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Minimum Income Guarantee

Mr. O'Hara: To ask the Secretary of State for Social Security how many retirement pensioners are receiving the minimum income guarantee in (a) Great Britain, (b) each region of Great Britain and (c) each parliamentary constituency. [145110]

Mr. Rooker [holding answer 15 January 2001]: The information has been placed in the Library.

Mr. Swinney: To ask the Secretary of State for Social Security what the administration costs of the minimum income guarantee have been for each year for which figures are available. [146089]

Mr. Rooker: Administration costs for the minimum income guarantee (MIG), which is paid through income support, are not collated separately from other forms of income support.

Social Security Budget

Mr. Grieve: To ask the Secretary of State for Social Security how much of the social security budget was spent in Scotland, broken down by the expenditure headings of the departmental budget, in the last three years. [145675]

Mr. Rooker: The information has been placed in the Library.

Pensioners

Mr. Grieve: To ask the Secretary of State for Social Security what percentage of pensioners (a) in the United Kingdom and (b) in Scotland live in a low-income household. [145676]

Mr. Rooker: Definition of low income households vary. Such information as is available can be found in the Households Below Average Income 1994-95 to 1998-99 and the Annex to the Scottish Social Justice Annual Report 2000, copies of which are held in the Library.

Mr. O'Hara: To ask the Secretary of State for Social Security what plans he has for separating work relating to pensioners in Benefits Agency offices from work relating to other clients. [145109]

Mr. Darling [holding answer 15 January 2001]: Providing a service more tailored to the requirements of the different groups of customers served by the DSS is a top priority for my Department.

I have already ensured that policy functions at the DSS are divided into three distinct divisions: children, pensioners and working age. This change has produced a greater focus in the Department's work on its three separate customer groups and their very different needs.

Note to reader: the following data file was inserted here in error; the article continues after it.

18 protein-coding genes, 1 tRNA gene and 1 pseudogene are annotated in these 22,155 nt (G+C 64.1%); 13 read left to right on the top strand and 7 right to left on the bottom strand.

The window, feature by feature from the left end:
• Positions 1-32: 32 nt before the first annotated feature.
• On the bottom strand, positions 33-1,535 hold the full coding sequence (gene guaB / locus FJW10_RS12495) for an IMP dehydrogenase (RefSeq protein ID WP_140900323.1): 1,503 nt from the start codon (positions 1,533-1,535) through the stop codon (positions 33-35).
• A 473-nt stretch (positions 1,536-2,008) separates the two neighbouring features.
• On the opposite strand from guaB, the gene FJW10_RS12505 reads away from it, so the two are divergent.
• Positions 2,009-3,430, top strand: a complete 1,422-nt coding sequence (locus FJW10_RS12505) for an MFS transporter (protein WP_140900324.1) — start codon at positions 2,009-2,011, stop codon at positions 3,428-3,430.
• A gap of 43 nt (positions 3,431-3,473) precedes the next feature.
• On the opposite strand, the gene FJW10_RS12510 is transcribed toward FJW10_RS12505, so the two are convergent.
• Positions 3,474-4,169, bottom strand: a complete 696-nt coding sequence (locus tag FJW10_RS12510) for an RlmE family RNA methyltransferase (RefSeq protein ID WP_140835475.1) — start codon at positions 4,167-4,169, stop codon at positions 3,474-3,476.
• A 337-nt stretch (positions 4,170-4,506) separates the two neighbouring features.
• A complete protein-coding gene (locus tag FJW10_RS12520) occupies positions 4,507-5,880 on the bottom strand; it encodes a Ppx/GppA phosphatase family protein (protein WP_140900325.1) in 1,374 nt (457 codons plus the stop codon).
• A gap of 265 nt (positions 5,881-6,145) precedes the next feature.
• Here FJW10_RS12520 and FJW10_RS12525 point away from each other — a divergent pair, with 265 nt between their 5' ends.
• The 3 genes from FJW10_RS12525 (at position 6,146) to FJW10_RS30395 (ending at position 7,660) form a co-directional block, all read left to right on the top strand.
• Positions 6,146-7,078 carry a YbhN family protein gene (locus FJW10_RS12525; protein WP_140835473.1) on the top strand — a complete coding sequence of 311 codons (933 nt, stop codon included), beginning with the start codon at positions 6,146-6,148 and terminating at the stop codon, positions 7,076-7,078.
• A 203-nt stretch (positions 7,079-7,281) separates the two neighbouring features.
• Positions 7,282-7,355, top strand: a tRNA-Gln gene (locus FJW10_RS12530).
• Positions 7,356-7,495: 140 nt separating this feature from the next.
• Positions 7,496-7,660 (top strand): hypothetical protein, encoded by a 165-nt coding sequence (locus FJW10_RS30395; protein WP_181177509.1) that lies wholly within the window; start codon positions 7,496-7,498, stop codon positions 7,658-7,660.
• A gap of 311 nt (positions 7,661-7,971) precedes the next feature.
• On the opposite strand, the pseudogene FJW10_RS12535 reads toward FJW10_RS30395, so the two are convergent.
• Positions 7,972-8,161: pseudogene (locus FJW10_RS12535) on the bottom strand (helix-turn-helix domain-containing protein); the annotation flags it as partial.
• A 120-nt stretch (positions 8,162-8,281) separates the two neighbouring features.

As the next stage in the process I am setting up a new pensions organisation--with responsibility for everything from policy development to front-line service delivery. Today's and tomorrow's pensioners will receive a distinct and responsive service, dedicated to their needs, that uses modern technology to provide the most up-to-date delivery of benefits and advice.

In parallel--as my right hon. Friend the Prime Minister has announced--my Department is working with the Department for Education and Employment to establish a new working age agency. This will bring together the

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Employment Service and those parts of the Benefits Agency which currently deal with people of working age. The new agency will have a clear focus on work--providing advice, support and assistance to help those who can work back into jobs.

Mr. Malcolm Bruce: To ask the Secretary of State for Social Security what action he proposes to take to ensure that everyone has an adequate supplementary pension over and above the state pension. [145914]

Mr. Rooker: We are taking a number of steps to ensure as many people as possible retire with a decent second pension on top of their basic state pension.

In April this year, we will introduce stakeholder pensions which will increase access to private pensions for people on middle incomes who do not have access to good occupational pension schemes. In addition, in 2002, we plan to introduce the state second pension, which will result in around 18 million people building up bigger second pensions than they would have got from SERPS, including certain carers and disabled people who are currently excluded from additional pension altogether.